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St. John’s chapter calls on Trudeau to halt Muskrat Falls dam construction

Muskrat Falls before construction on the hydro-electric dams began.

The Council of Canadians St. John’s chapter is calling on Prime Minister Justin Trudeau to protect the health, culture and human rights of the people of Labrador by putting a halt to the Muskrat Falls project until key demands can be met.

The Muskrat Falls hydro-electric dam project would see two large dams – a 32-metre high north dam and a 29-metre south dam – on the lower Churchill River in Labrador. Power from Muskrat Falls would be brought to Newfoundland and then to Nova Scotia through a sub-sea link. The dams are being built on Innu territory, but the Inuit also claim part of the lands that would be affected by the project as their traditional territory. When the project was announced in 2010 it was forecast to cost $5-billion. By June of this year the cost had rocketed to $11.4 billion. The federal government provided a loan guarantee of $6.4 billion to enable the project to proceed. In 2012, the federal government also removed federal oversight of the Churchill River in their Navigation Protection Act. Construction began in 2013 and $6.7 billion has already been spent or contractually committed to the project. The first power from the dam is expected to be generated by fall 2019, while power via the sub-sea link is expected in mid-2020.

The chapter has signed a joint letter that says, “[The prime minister and premier] must ensure that the flooding of the reservoir at Muskrat Falls does not go ahead without full clearing of the reservoir.” A clearing of the trees and vegetation in the area that would be flooded would reduce the levels of mercury contamination, but the provincial minister of environment Perry Trimper says this is virtually impossible to do. The chapter highlights, “A Harvard study shows that reservoir flooding will significantly increase methylmercury levels in Lake Melville and Inuit exposures to methylmercury for generations. The World Health Organization states that methylmercury can have toxic effects on the nervous, digestive and immune systems, and on lungs, kidneys, skin and eyes.”

Charlotte Wolfrey, a resident of Rigolet, an Inuit community on Lake Melville, says, “Our concern is about methylmercury getting into our food supply and down the road not being able to live our traditional lifestyle. It’s impacting our Inuit way of life.” And Innu elder Tshaukuesh (Elizabeth) Penashue says her peoples access to the land is fundamental to the preservation of their culture.

The United Nations Declaration on the Rights of Indigenous Peoples (UNDRIP) supports what both Wolfrey and Penashue are saying. UNDRIP says that Indigenous peoples have the “right to the conservation and protection of the environment and the productive capacity of their lands or territories” and “the right to maintain and strengthen their distinctive spiritual relationship with their traditionally owned or otherwise occupied and used lands”. In May of this year, the federal ministers of Indigenous and Northern Affairs and Justice confirmed at the United Nations in New York that Canada will “fully adopt and work to implement” UNDRIP.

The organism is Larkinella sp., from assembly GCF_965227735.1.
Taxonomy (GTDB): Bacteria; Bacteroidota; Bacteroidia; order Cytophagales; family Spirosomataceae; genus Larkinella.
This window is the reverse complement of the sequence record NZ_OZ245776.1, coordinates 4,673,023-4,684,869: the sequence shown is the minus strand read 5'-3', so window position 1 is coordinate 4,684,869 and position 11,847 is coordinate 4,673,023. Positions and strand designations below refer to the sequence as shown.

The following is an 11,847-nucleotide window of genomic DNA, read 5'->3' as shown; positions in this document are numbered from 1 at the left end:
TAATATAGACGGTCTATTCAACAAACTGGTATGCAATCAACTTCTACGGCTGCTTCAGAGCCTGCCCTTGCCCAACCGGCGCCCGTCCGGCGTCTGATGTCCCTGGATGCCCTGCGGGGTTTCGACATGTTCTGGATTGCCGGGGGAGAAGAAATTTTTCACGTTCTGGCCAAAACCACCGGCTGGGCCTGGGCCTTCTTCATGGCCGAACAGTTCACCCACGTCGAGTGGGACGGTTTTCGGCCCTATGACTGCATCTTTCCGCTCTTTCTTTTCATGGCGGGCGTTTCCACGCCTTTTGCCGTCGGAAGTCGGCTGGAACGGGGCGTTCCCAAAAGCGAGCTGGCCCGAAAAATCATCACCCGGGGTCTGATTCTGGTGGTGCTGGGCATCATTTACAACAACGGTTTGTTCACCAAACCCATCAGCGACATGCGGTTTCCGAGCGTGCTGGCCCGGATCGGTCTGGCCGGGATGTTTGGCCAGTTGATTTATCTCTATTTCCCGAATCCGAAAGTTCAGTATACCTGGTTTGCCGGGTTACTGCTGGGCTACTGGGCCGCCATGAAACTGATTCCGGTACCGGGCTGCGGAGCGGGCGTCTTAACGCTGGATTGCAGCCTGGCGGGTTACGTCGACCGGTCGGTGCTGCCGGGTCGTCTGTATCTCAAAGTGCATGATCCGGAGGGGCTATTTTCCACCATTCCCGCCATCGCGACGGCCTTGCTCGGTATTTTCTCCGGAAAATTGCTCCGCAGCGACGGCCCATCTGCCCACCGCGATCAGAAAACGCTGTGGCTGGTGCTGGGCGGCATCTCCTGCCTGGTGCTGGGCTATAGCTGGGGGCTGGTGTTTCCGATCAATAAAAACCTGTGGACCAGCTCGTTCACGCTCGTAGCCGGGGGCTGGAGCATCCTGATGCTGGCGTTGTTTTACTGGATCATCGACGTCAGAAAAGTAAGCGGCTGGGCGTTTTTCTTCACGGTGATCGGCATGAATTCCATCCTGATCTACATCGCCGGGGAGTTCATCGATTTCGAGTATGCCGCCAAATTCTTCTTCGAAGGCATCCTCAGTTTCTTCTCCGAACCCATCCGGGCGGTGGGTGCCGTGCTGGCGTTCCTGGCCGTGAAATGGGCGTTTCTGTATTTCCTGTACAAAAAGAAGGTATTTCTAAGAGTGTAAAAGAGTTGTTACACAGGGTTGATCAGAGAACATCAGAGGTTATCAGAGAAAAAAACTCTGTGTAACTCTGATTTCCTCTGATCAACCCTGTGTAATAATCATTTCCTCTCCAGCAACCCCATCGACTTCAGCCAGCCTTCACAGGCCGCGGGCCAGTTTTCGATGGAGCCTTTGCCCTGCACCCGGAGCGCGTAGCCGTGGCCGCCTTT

There are also concerns about the potential collapse of the North Spur. CBC has explained, “The North Spur is a jut of rock and deep soil in the Churchill River on the north side of Muskrat Falls. The upstream side of the spur will take the full weight of the reservoir that will be created by the hydroelectric complex.” If the North Spur were to collapse, an analysis done by the Town of Happy Valley-Goose Bay found that 250 properties and 15 kilometres of road would be affected totalling at least $60 million in damage. The flood zone would also include the town’s water system and its wastewater treatment plant. The United Nations recognition of the human rights to water and sanitation includes the Obligation to Respect, whereby governments must refrain from any action or policy that interferes with the rights to water and sanitation.

And a recently released scientific study from Washington State University found that the reservoirs from dams around the world are emitting almost a billion tonnes of annual carbon dioxide equivalents (79 per cent of which is methane). The international team of researchers concluded, “with the current boom in global dam construction, reservoirs will represent an even larger fraction of anthropogenic carbon dioxide equivalent emissions in the coming years.”

The chapter and its allies are calling on the federal and provincial government to:

  • only proceed with the flooding once Indigenous peoples have their given free, prior and informed consent

  • meet all the conditions of the Make Muskrat Right campaign (fully clear the Muskrat Falls reservoir area, negotiate an impact agreement with the Nunatsiavut Government, establish an independent expert advisory committee to advise on mitigation measures, grant Inuit joint decision-making authority over downstream environmental monitoring and management)

  • convene a panel of experts to ensure the North Spur does not collapse.

The first phase of flooding of traditional Innu territory for the Muskrat Falls project is scheduled to begin on October 15, which is the weekend of the Council of Canadians “Groundswell 2016: Toward a Healthy Economy for People and the Planet” conference in St. John’s.

#MakeMuskratRight #StopMuskratFalls #EveryLakeEveryRiver